Monkton landowners: no improvements in Vt. Gas negotiations
MONKTON — In a June 19 meeting with legislators and the head of the Department of Public Service, dozens of Monkton residents said they’re still nowhere close to signing easements with Vermont Gas Systems that will allow the company to lay a new pipeline across the town.
In the three months since Monkton residents held a similar meeting with state regulators to address Vermont Gas’ negotiating tactics with regard to its Addison-Rutland Natural Gas Project, not a single landowner at this past Thursday evening’s meeting at the Monkton firehouse said that talks with company representatives had improved.
Instead, landowners said Vermont Gas fails to respond to their questions in a timely manner, does not address concerns they harbor, is not offering fair compensation for their land and is secretive about its business practices.
“Nothing has changed,” landowner Selina Peyser said.
The meeting was chaired by Sen. Chris Bray, D-New Haven, and Department of Public Service Commissioner Chris Recchia. In addition two dozen landowners, Rep. David Sharpe, D-Bristol, and Sen. Claire Ayer, D-Addison, also attended.
One of the key concerns of landowners in March was that the land agents representing Vermont Gas were not employees of the company. Rather, Vermont Gas hired a third-party firm, Clough Harbor Associates of Albany, N.Y., to handle the negotiations.
Vermont Gas agreed to allow landowners to speak directly with its own employees, but landowners said these employees lack the authority to amend easement drafts, and instead must seek approval from supervisors.
“It was a lot of the same,” landowner Maren Vasatka said. “It was not really what we were asking for, when we were asking for answers.”
Rep. Sharpe questioned why the Public Service Department had not taken up his suggestion to provide independent mediators to help landowners navigate the complex negotiations.
“Truthfully, it was considered for a little bit, and we just couldn’t figure out how to implement that,” Recchia said. “I apologize, but it just got overwhelmed with other stuff.”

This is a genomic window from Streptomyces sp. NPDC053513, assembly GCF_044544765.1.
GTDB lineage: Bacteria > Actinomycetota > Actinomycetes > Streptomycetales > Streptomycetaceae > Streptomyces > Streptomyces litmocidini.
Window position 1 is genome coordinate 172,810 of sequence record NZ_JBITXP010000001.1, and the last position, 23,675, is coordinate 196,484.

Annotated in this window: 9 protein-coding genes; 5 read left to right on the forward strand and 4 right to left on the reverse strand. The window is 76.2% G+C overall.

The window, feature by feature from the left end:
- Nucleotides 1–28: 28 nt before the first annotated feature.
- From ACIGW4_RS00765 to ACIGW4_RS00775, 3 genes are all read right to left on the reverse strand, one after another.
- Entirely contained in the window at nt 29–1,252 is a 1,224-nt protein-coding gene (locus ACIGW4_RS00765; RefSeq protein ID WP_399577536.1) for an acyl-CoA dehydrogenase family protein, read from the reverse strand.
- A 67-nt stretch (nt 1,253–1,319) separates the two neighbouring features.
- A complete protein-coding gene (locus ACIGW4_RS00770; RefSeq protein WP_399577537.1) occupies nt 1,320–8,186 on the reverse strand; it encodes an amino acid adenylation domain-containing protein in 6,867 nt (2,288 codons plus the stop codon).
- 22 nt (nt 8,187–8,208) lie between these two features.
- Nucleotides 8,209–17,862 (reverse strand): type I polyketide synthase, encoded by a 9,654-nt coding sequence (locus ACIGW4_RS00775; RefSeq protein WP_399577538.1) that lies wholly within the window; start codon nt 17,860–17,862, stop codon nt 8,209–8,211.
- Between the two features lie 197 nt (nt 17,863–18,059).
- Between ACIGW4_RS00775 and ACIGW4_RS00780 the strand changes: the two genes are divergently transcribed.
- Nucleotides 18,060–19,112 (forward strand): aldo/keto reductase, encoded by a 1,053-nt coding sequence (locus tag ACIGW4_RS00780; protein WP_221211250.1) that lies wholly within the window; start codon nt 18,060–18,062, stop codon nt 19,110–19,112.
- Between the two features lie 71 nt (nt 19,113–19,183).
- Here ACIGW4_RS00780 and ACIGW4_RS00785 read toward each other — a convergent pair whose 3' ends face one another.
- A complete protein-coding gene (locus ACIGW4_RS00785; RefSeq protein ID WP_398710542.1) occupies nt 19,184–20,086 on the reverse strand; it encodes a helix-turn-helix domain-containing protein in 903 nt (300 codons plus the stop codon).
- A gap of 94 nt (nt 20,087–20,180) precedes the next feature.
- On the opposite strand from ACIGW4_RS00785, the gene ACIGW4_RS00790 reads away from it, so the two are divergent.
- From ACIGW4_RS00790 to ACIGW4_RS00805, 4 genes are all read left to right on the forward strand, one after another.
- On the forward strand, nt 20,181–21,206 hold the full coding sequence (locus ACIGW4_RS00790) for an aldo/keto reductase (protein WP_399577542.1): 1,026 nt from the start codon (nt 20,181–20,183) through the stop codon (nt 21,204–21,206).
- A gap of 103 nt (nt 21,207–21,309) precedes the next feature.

Sharpe pressed Recchia to again look into the idea.
“I understand it’s a new procedure, but we have citizens that are feeling put-upon, and I think it’s appropriate that there be an independent negotiator involved,” Sharpe said.
Vasatka said landowners don’t need mediators, but legal representation.
“A mediator can’t give you legal advice,” Vasatka said. “We have people that don’t understand easements. (The easements) are massive, they’ve very difficult to deal with, (Vermont Gas) doesn’t give direct answers and the stuff that goes back and forth is overwhelming.”
Vasatka, who earns her living as a Realtor, said that easement negotiations are more complex than standard real estate transactions.
Melanie Peyser, the daughter of Monkton landowner Selina Peyser, said she thinks it is unfair that Vermont Gas’ legal costs are built into the cost of the project, which is borne by ratepayers, while landowners are left to pay their legal fees out of pocket.
“These negotiations are about things like route planning, safety issues and construction — those development costs are being covered by VGS,” Peyser said. “I don’t see any reason why they cannot be covered on the other side.”
Peyser said that because many residents don’t have the technical or legal knowledge to represent their own interests in easement negotiations, they may unwittingly sign deals they will regret.
“People simply don’t have the expertise to address these issues, and unfortunately the expertise that has been provided by VGS is simply not accurate,” Peyser said. “You do not know that the information that is being presented to you, as though it were objective … is inaccurate.”